The investment framework of the ECB’s foreign currency reserves has evolved over time with a view to encouraging efficiency and creating incentives for the use of the available risk budget by active layers, while ensuring that the reserves are readily available for policy purposes. The decentralised management of the reserves by NCBs is a unique characteristic of the framework. It offers benefits, including information sharing and promoting best practice among portfolio managers. Active management, encouraged by the competition between NCB portfolio managers, and the diversification of portfolio management styles have been key characteristics of the investment framework and have contributed to generating a steady stream of additional investment returns above the strategic benchmark return.

  1. Views regarding which assets should be considered as official reserves have evolved over time, with the IMF providing a harmonised framework for central banks’ reporting around the world. Since 2001 the IMF has published guidelines for reporting data on international reserves and foreign currency liquidity. According to the definition in the sixth edition of the IMF’s Balance of Payments Manual (BPM6), reserve assets are those external assets that are readily available to and controlled by monetary authorities for meeting balance of payments financing needs, for intervention in exchange markets to affect the currency exchange rate, and for other related purposes, such as maintaining confidence in the currency and the economy, and serving as a basis for foreign borrowing.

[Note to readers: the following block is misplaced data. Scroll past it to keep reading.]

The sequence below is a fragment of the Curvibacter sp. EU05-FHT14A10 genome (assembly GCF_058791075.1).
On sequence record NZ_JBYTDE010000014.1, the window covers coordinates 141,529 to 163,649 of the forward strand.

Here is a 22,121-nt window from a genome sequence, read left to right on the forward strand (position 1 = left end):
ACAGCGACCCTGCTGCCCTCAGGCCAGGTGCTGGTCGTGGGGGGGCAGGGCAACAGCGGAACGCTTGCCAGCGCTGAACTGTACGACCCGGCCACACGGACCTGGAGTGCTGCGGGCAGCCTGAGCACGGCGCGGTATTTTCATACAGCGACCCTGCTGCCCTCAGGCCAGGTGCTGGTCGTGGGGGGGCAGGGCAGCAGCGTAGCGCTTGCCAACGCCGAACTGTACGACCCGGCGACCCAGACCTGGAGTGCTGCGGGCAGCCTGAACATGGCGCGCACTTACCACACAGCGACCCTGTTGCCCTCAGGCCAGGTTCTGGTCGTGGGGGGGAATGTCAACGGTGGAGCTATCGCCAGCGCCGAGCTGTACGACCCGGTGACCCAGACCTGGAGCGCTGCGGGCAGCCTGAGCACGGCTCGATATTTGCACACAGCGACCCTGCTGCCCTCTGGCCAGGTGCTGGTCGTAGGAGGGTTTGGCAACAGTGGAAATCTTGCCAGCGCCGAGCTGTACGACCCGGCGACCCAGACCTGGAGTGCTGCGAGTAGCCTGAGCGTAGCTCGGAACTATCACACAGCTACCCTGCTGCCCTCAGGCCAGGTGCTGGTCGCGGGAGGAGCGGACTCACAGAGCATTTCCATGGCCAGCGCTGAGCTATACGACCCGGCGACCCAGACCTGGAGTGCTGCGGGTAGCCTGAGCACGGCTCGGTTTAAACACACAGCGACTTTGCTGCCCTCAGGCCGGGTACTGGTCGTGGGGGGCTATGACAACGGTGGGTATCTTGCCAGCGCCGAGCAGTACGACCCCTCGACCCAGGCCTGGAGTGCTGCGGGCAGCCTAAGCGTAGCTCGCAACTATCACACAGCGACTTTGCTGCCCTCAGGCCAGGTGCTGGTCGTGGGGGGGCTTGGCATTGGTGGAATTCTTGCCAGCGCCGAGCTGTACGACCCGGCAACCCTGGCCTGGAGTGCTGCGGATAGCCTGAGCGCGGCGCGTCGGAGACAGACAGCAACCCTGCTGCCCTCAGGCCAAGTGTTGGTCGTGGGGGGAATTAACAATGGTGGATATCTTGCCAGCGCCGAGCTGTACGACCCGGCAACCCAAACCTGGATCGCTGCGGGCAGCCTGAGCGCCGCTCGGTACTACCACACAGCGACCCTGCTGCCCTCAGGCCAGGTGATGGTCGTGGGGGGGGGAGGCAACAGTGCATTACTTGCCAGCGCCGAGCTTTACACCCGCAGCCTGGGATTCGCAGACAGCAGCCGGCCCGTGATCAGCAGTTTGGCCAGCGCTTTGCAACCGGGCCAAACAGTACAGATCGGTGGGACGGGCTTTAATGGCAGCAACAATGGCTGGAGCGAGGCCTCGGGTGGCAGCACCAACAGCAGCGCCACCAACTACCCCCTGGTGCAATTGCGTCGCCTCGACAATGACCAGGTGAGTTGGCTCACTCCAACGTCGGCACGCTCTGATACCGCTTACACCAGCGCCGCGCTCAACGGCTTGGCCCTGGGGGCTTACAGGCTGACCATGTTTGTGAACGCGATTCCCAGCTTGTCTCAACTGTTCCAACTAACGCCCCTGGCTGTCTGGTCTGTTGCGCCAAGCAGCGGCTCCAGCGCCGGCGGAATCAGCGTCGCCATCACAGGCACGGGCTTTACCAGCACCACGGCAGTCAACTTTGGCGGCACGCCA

2. The National Bank of Belgium was the first central bank to begin accumulating foreign currency- denominated assets, which it used in foreign exchange market intervention and other operations. Other central banks followed this practice, because safe and liquid assets denominated in a currency readily convertible into gold, such as the pound sterling, the French franc or the Deutsche Mark, offered advantages over gold itself, as they made it possible to economise gold, their supply was not dependent on haphazard mining discoveries and they were remunerated (see Chiţu, L., Eichengreen, B. and Mehl, A., “Mars or Mercury? The Geopolitics of International Currency Choice”, Economic Policy, July 2019, pp. 1-44). For further details on the origins and history of foreign exchange reserves, see, for example, Chiţu, L., Eichengreen, B. and Mehl, A., How Global Currencies Work: Past, Present and Future, Princeton University Press, Princeton, 2017.
  3. See also Jones, B., “Central Bank Reserve Management and International Financial Stability – Some Post-Crisis Reflections”, IMF Working Paper No 18/31, 2018.
  4. The precautionary motive whereby reserves act as a buffer to absorb transitory shocks to the balance of payments was pioneered by Heller, H., “Optimal international reserves“, Economic Journal, Vol. 76, 1966, pp. 296-311.
  5. Countries with less flexible exchange rates therefore tend to hold more reserves (as a share of GDP), although the holdings of countries with flexible regimes are also sizeable and have been rising since the global financial crisis (see, for example, Cabezas, L and De Gregorio, J., “Accumulation of reserves in emerging and developing countries: mercantilism versus insurance”, Review of World Economics, June 2019, pp 1-39 and De Gregorio, J., Eichengreen, B., Takatoshi, I. and Wyplosz, C., “IMF Reform: The Unfinished Agenda”, Geneva Reports on the World Economy, 2018).
  6. For further details on financial and monetary mercantilism, see, for example, Aizenman, J. and Lee, J., “Financial versus Monetary Mercantilism: Long-run View of Large International Reserves Hoarding”, The World Economy, Vol. 31, Issue 5, 2008.